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Home-Grown Success

Todd Darling
Restauranteur Todd Darling, a pioneer of the locavore movement in Hong Kong

When Hong Kong restaurateur Todd Darling wanted to eat – and serve – more locally grown produce, he found few options in a city that imports about 90% of the food consumed.

So in mid-2010, Mr Darling set up Homegrown Foods, which sources organic produce from around Hong Kong and distributes it to restaurants and homes.

He became a pioneer of the “locavore” movement, which follows the principle of eating only locally grown or produced food. “Local food has better flavour than when it’s air-freighted, has a minimal carbon footprint, supports local farmers and is better value for money for businesses and consumers,” said Mr Darling, who runs five restaurants in three cities – Linguini Fini in Hong Kong, Manila and Hanoi, as well as Posto Pubblico and Stone Nullah Tavern in Hong Kong.

Tomato picking
Jou Sun online farmer’s market brings freshly picked local produce to consumers’ doors

As he worked with restaurants to promote local organic produce, awareness spread, and today, more locally grown food is reaching more consumers. “Beyond typical local produce like dragon fruit and leafy greens, you can now get locally grown figs, pineapples, lemons and cheddar cauliflower,” he said.

Fresh Daily

The snowball effect also spawned new businesses, such as JouSun.com (jou sun, Cantonese for “good morning”), established in 2015 as an online farmer’s market that connects growers and producers directly with their customers.

The goal at the outset for Jou Sun’s co-founders Jessica Lam (Managing Partner), Chris Li (Technology Partner) and Hinz Pak (Design Partner) was to reduce food mileage and optimise its nutritional value, with time savings for the end consumer. Customers would place orders online and the start-up would source their items from local producers and home-deliver.

Jou Sun team
Jou Sun co-founders (from left) Hinz Pak, Jessica Lam and Chris Li

A “harvest-on-demand” model introduced in 2017 took the partners’ locavore principles further by addressing the issue of food wastage. “About 30% of food grown today is wasted,” Ms Lam explained. “Our way of reducing that is to let farmers see customers’ orders via mobile app, so that they only harvest what has been ordered.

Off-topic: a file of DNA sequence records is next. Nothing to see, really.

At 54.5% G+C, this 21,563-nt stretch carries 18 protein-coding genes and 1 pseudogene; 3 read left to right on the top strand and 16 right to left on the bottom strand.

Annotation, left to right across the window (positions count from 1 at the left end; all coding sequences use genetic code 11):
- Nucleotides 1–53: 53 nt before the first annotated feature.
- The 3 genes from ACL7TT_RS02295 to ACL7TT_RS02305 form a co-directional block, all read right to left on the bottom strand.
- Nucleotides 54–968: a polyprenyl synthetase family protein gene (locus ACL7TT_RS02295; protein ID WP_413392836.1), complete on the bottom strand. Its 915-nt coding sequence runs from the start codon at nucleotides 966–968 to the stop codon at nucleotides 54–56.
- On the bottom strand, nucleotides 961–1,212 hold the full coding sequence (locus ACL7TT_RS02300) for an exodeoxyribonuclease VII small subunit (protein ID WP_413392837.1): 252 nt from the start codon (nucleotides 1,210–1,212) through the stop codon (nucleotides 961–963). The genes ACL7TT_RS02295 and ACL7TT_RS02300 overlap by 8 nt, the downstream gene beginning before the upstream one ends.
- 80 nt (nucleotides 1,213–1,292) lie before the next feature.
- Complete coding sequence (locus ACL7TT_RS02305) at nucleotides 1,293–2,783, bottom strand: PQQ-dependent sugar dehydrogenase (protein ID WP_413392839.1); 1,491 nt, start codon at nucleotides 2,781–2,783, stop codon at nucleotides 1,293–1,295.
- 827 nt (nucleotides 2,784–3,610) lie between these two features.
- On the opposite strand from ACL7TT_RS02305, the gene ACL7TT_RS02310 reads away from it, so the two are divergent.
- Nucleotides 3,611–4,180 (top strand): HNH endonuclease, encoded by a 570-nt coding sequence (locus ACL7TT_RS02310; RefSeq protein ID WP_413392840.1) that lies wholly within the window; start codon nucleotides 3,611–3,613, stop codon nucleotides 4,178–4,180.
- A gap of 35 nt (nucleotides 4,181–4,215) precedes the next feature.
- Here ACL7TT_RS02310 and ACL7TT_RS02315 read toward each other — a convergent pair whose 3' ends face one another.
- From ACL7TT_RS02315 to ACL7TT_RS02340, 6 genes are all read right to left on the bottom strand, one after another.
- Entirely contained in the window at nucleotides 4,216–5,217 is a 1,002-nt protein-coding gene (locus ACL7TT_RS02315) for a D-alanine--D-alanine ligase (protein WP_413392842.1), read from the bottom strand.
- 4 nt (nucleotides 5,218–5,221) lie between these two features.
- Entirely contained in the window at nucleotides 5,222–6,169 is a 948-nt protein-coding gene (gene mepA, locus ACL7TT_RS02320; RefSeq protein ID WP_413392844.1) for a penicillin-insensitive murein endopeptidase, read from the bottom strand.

“Our delivery vans collect the vegetables and fresh produce and deliver same-day harvests from traceable farms to customers' doorsteps in less than 12 hours.”

Know Your Farmer

Jou Sun’s mobile platform also gives transparency around food provenance.
“Customers can see who grows their food, and under what method – such as conventional or organic farming,” Ms Lam explained.

Since introducing this enhanced mobile functionality, Jou Sun’s sales have grown more than 400%. Its distribution model is also expanding.

Vegetable market
Discovering local produce at the Mei Foo Farm Fest

“In the beginning, Jou Sun was purely a consumer brand,” Ms Lam said. “However, we have recently been approached by businesses such as restaurants and supermarkets asking us to help them source local and sustainable farm produce.

“This new demand is extremely exciting for us, not only because of the huge market potential, but also because of the beneficial diversification that it provides to our ecosystem,” she continued.

“As you can imagine, the demand patterns of businesses are more predictable and stable than retail consumers. As a result, we can aggregate supply from various businesses and broker crop-planning and contract farming projects.
Currently, our B2B business is less than 5% of our sales mix, and we plan to grow that 10 times in the next 12 months.”

Booming Business

The burgeoning locavore movement in Hong Kong has certainly helped Jou Sun’s business.
“Yes absolutely – not only at the consumer level, but also from businesses,” Ms Lam said.

Herb market
The Tong Chong Street market returns in November

“Especially given issues of food fraud and food security, we certainly believe Hongkongers nowadays are more conscious about what they eat and where to purchase trustworthy products.

“Ultimately, our goal is to remove as many layers of middlemen from the food journey as possible to achieve zero inventory and spoilage. This way we can also reduce the city’s carbon footprint and raise the awareness of local agriculture to achieve a sustainable and efficient food system for Hong Kong.”

For those who like to browse for themselves, weekend markets supporting local farmers are held in a number of locations across Hong Kong. These include the Mei Foo Farm Fest held each Sunday (which includes farm workshops and green activities, as well as produce on sale), and the seasonal Tong Chong Street Market in Quarry Bay, selling locally grown organic produce from Hong Kong Organic Resource Centre-certified farms.

Related Links
Home Grown Foods
Jou Sun

Content provided by Hong Kong Trade Development Council
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